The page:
Luxury homebuilder Mickey Munir is no stranger to the Preston Hollow area—he’s been building remarkable houses there and all over Dallas for 35 years.
As founder and CEO of Sharif & Munir Uncustomary Custom Homes, Munir is spearheading another development in the area, Iris Hollow. The eight houses in Iris Hollow, which start at $2.35 million and range in size from 5,300 to 6,200 square feet, are built on land with a Texas-sized story and are perfectly suited to one of Munir’s fastest-growing buyers: the empty-nester.
The 3.5-acre estate at Hillcrest and Forest lanes belonged to Charles Elmer Doolin (and later his widow), a legendary Texas businessman and the inventor of the Frito corn chip and Cheeto.
Doolin bought the patent and 14 customers of a Mexican man in San Antonio selling extruded, fried masa chips at a gas station during the Great Depression in the 1930s. Doolin started selling the corn chips at his San Antonio confectionery shortly thereafter, and spent years working on the recipe. He even hybridized his own strains of corn, hiring Texas farmers to grow his special varieties so he could perfect the taste of his chips.
Part of Doolin’s big plans for his little chips involved opening a “Casa de Frito” in Dallas (and another in Disneyland in 1955). He and his wife, Mary Kathryn “Kitty” Doolin, lived at their house at Hillcrest and Forest. She invented many of the famous recipes printed on the backs of the corn chip bags, like Frito pie and Frito jets (the corn chips dipped in chocolate).
C.E. Doolin passed away in 1959 and Kitty lived on the estate until her death in June 2009. During her life, she cultivated more than 110 varieties of irises, thousands of which were planted on the estate; thus the name of the new development, Iris Hollow. Many of her bulbs were saved and replanted along the front wall and center of the cul-de-sac.
The street in the development is called Doolin Court.
It seems some of the Doolin business savvy has stayed with the land, because Iris Hollow is almost sold out.
“We’ve been building in that area since 1979 and we’ve bought seven or eight whole cul-de-sacs and developed all the houses in them,” said Munir. “Every one of them has been a home run, but Iris Hollow is one of the most successful neighborhoods we’ve ever built out.”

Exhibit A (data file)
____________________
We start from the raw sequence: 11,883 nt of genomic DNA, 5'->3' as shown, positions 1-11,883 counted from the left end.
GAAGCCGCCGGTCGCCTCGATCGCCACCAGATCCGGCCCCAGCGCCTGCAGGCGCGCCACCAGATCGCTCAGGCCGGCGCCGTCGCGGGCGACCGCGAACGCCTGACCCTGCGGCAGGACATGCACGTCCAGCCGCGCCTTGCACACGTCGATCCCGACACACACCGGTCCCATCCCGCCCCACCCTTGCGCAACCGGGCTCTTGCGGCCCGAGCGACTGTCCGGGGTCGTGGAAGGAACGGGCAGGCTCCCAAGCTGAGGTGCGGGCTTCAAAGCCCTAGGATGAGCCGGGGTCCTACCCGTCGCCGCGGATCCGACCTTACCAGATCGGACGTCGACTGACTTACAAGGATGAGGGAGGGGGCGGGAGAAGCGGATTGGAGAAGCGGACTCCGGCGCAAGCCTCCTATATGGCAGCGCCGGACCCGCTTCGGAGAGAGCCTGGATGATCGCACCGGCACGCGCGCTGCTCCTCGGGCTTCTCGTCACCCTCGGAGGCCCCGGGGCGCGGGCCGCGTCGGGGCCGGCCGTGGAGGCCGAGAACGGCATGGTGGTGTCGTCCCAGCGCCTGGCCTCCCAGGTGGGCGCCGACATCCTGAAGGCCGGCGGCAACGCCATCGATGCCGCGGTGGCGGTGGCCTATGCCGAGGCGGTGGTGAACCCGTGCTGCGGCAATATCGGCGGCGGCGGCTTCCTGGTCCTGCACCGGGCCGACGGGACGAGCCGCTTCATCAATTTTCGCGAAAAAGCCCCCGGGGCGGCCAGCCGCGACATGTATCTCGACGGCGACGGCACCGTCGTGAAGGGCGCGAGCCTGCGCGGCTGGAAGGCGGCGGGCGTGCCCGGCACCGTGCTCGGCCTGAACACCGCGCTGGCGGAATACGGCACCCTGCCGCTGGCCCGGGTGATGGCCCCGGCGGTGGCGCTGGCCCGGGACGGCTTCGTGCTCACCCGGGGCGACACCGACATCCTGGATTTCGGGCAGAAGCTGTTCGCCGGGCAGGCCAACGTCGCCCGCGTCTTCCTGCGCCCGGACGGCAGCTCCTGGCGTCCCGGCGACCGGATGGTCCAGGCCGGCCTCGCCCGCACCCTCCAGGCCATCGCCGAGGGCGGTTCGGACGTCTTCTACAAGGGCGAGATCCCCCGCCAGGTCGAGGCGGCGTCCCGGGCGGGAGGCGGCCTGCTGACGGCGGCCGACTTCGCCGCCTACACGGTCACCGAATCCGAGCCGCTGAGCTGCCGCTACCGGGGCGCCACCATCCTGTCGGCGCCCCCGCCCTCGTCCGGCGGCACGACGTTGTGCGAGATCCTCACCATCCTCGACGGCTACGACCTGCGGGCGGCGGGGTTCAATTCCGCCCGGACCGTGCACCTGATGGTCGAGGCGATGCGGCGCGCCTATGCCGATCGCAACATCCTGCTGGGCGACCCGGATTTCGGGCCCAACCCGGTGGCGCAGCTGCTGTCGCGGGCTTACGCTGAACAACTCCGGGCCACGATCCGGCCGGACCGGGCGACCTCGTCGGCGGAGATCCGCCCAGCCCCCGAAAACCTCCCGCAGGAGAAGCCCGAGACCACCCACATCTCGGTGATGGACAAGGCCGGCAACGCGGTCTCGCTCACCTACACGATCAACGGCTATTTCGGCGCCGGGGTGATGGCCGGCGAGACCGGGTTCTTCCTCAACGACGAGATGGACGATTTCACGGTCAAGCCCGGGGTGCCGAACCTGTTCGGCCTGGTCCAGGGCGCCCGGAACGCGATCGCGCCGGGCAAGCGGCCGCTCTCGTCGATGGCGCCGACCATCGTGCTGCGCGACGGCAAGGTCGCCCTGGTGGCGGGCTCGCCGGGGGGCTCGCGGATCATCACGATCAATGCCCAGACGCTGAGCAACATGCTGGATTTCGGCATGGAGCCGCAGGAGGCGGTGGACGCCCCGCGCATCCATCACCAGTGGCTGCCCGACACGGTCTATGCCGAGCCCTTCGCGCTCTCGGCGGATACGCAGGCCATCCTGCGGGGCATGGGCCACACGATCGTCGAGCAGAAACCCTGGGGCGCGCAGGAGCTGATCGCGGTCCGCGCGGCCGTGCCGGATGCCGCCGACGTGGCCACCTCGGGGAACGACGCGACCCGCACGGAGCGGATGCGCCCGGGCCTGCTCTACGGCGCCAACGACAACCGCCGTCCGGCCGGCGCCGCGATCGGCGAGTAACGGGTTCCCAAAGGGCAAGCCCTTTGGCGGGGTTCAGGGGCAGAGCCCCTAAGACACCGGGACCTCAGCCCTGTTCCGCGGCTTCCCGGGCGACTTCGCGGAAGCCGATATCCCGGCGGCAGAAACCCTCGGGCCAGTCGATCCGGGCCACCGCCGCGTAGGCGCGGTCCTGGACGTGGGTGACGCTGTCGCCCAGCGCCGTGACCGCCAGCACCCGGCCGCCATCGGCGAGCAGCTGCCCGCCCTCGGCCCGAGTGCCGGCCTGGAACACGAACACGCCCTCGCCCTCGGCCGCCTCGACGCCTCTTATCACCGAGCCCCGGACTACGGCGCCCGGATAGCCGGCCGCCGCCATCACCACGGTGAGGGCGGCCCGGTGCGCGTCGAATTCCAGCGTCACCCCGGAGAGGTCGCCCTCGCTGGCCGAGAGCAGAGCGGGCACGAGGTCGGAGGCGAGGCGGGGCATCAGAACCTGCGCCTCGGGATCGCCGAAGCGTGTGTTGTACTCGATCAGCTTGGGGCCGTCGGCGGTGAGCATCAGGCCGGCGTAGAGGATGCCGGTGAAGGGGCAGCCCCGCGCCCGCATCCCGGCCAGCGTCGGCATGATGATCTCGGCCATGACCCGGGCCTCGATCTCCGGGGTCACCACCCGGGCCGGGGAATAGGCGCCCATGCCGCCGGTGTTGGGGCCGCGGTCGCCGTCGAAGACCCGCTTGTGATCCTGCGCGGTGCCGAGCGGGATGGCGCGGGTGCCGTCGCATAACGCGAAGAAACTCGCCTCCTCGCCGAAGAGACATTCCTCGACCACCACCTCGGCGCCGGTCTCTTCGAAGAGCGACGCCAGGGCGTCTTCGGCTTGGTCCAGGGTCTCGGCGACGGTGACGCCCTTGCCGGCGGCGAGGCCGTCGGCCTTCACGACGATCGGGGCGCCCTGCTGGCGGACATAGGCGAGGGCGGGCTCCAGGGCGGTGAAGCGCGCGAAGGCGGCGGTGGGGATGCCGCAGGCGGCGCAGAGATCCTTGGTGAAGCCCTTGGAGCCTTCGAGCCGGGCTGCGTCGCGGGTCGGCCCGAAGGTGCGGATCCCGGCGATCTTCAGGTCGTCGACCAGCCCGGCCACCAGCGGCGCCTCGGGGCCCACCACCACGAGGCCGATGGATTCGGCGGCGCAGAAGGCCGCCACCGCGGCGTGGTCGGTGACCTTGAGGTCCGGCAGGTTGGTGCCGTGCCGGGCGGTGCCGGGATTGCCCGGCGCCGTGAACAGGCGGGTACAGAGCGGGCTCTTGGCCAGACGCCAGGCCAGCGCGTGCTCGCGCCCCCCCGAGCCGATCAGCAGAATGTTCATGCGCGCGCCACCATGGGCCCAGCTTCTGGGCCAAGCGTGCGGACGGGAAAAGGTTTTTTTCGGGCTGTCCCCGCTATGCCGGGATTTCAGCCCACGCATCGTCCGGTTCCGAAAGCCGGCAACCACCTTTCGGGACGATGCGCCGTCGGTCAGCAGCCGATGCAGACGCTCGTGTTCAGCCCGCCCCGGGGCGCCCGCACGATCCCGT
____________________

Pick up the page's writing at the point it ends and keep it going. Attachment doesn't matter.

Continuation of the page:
Of the eight lots, all are sold except one, as well as a spec house and the model house, which are still available for sale, but won’t be for long.
Unlike most of the developments nearby, Iris Hollow lots are each one-third of an acre instead of zero-lot line, and the community is gated.
Munir says their primary buyers are people who are downsizing from larger houses and properties.
“Virtually 95 percent of whom we have sold to in that neighborhood are empty-nesters,” he said. “They are scaling down in size and scaling up in quality.”
The Iris Hollow houses are pure luxury, including:
- Natural stone exteriors with cast stone and cut stone architectural details
- Berridge metal standing seam roofs
- Jeld-Wen custom entry doors with glass panels
- Double pane insulated Jeld-Wen wood windows
- Eight-foot solid core doors with custom plaquing and designer hardware
- Sub Zero/Wolf kitchens with Miele dishwashers
- Patterned marble flooring and tub surround in master bath
- Elaborate master closets with extensive shelving and built-ins
- Leutron lighting systems
- Outdoor living area with grill and fireplace
- Full-sized swimming pool and spa
- Three-car garages (although one custom-build has an eight-car garage)
The last lot in Iris Hollow is selling for $490,000 and both the spec and model homes are selling for around $2.595 million.
That last lot has snagged the attention of Candy, who keeps mumbling about “right-sizing” her Preston Hollow home someday.
“What I love about Iris Hollow is the location – you cannot beat this part of town for ease of getting everywhere,” said Candy. “And these homes are built with Sharif-Munir’s custom touch of quality on every square inch.”
This may be the land that corn chips built, but now it’s the land where Sharif-Munir gave Kitty her due.